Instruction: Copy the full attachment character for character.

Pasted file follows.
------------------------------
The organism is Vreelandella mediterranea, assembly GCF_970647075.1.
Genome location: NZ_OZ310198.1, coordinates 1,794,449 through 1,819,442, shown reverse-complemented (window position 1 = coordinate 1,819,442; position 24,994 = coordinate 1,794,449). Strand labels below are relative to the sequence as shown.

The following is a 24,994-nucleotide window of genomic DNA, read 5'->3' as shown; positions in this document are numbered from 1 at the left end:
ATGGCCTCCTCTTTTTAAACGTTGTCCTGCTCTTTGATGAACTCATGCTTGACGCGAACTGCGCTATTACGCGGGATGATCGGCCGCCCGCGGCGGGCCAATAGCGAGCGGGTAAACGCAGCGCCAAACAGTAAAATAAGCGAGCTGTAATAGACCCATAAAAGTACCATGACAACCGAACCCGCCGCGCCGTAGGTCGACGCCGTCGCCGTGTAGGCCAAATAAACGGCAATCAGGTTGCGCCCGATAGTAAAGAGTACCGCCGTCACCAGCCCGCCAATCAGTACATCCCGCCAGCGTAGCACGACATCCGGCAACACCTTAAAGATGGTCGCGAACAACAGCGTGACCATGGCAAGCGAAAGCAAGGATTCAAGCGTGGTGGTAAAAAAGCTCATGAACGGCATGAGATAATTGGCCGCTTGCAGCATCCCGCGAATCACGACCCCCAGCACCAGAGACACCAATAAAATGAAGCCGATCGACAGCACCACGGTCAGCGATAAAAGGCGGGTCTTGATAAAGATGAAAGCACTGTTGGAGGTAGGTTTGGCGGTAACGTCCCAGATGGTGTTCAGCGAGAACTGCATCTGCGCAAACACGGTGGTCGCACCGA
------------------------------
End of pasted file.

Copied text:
The organism is Vreelandella mediterranea, assembly GCF_970647075.1.
Genome location: NZ_OZ310198.1, coordinates 1,794,449 through 1,819,442, shown reverse-complemented (window position 1 = coordinate 1,819,442; position 24,994 = coordinate 1,794,449). Strand labels below are relative to the sequence as shown.

The following is a 24,994-nucleotide window of genomic DNA, read 5'->3' as shown; positions in this document are numbered from 1 at the left end:
ATGGCCTCCTCTTTTTAAACGTTGTCCTGCTCTTTGATGAACTCATGCTTGACGCGAACTGCGCTATTACGCGGGATGATCGGCCGCCCGCGGCGGGCCAATAGCGAGCGGGTAAACGCAGCGCCAAACAGTAAAATAAGCGAGCTGTAATAGACCCATAAAAGTACCATGACAACCGAACCCGCCGCGCCGTAGGTCGACGCCGTCGCCGTGTAGGCCAAATAAACGGCAATCAGGTTGCGCCCGATAGTAAAGAGTACCGCCGTCACCAGCCCGCCAATCAGTACATCCCGCCAGCGTAGCACGACATCCGGCAACACCTTAAAGATGGTCGCGAACAACAGCGTGACCATGGCAAGCGAAAGCAAGGATTCAAGCGTGGTGGTAAAAAAGCTCATGAACGGCATGAGATAATTGGCCGCTTGCAGCATCCCGCGAATCACGACCCCCAGCACCAGAGACACCAATAAAATGAAGCCGATCGACAGCACCACGGTCAGCGATAAAAGGCGGGTCTTGATAAAGATGAAAGCACTGTTGGAGGTAGGTTTGGCGGTAACGTCCCAGATGGTGTTCAGCGAGAACTGCATCTGCGCAAACACGGTGGTCGCACCGA